Work in progress. A friend came round with instructions for a Twiddlemuff  and asked if I would make one or had any spare wool to donate to a local group who create them. I had never heard of a Twiddlemuff before but apparently they are really useful for patients with  Dementia. They provide comfort and warmth and something to twiddle rather than plucking at clothing or pulling out medical equipment. The instructions are very straight forward and a great way to use up left over stash. I am looking forward to decorating it with crocheted flowers, buttons and all the other thousand things in my 'bits and pieces' drawer.  

So that is my Five on Friday and was not so difficult. 
I just hope I can link it in now.
Fingers crossed!

Monday, 15 February 2016

Stitching Together (JETS February 2016)

Well, I think I can safely say the February JETS meeting on Saturday was a success. We started the group last September and initially it was difficult to find a regular meeting place, which led to a few complications. But with the help of some super people in our local community we now use the Parish Council meeting hall. This is a lovely building which has been converted from the old village Cartshed.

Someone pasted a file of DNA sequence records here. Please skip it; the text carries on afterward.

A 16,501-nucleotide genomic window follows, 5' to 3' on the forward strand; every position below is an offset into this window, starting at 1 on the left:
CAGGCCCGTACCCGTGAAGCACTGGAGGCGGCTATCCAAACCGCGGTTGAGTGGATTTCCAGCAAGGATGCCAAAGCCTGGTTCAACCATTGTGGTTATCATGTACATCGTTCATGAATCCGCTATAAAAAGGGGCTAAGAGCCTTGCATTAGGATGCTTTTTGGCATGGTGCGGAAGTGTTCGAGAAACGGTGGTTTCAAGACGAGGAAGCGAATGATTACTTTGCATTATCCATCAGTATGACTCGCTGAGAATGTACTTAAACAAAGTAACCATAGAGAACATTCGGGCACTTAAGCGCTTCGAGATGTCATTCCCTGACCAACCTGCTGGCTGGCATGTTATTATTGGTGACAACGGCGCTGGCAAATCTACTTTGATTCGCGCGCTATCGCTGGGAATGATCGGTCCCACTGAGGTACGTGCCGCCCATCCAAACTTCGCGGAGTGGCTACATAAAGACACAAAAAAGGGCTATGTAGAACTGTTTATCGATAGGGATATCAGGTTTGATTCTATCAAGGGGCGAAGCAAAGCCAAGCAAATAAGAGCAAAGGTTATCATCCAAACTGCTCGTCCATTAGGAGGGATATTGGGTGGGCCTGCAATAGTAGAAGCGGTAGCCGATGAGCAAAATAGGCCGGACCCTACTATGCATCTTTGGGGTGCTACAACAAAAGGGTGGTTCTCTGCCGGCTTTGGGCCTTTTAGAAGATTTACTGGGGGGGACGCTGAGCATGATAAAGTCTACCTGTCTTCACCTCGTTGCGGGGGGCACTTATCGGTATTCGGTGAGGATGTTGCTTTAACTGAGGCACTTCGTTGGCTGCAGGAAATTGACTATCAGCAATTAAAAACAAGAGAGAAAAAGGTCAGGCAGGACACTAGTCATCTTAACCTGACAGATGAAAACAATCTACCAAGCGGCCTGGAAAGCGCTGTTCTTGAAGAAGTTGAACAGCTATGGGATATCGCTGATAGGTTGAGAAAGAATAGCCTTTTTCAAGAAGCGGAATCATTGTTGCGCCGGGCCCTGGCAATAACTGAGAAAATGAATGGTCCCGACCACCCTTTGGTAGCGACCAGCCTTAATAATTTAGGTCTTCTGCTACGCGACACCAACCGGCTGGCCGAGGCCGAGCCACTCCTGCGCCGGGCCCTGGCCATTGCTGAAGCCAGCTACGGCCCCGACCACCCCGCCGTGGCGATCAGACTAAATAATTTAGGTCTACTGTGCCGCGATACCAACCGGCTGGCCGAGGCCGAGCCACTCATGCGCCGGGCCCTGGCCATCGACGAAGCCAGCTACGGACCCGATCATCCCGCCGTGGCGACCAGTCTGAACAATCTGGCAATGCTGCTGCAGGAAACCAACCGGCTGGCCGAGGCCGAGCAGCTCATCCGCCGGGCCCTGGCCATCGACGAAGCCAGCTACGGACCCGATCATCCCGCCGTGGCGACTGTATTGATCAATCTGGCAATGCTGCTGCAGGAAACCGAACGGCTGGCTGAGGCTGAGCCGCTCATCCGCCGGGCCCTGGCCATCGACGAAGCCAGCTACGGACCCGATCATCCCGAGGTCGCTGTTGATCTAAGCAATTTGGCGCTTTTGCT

Logo by Mike Spike

Now we are becoming more established, numbers in the group are steadily rising. There were 4 new faces on Saturday and there was a lovely buzz with everyone busy and chatting. The age range of the students is from 5 to 12 years and with the volunteers, mums and a few grandparents it created a lovely atmosphere. 

There was lots of industry too.

Three students chose to finish their Miss Mouse project from January and add lots of embellishments to their mice.

Whiskers and tails and lots of sparkle.

This is a fairy mouse with delicate silver wings.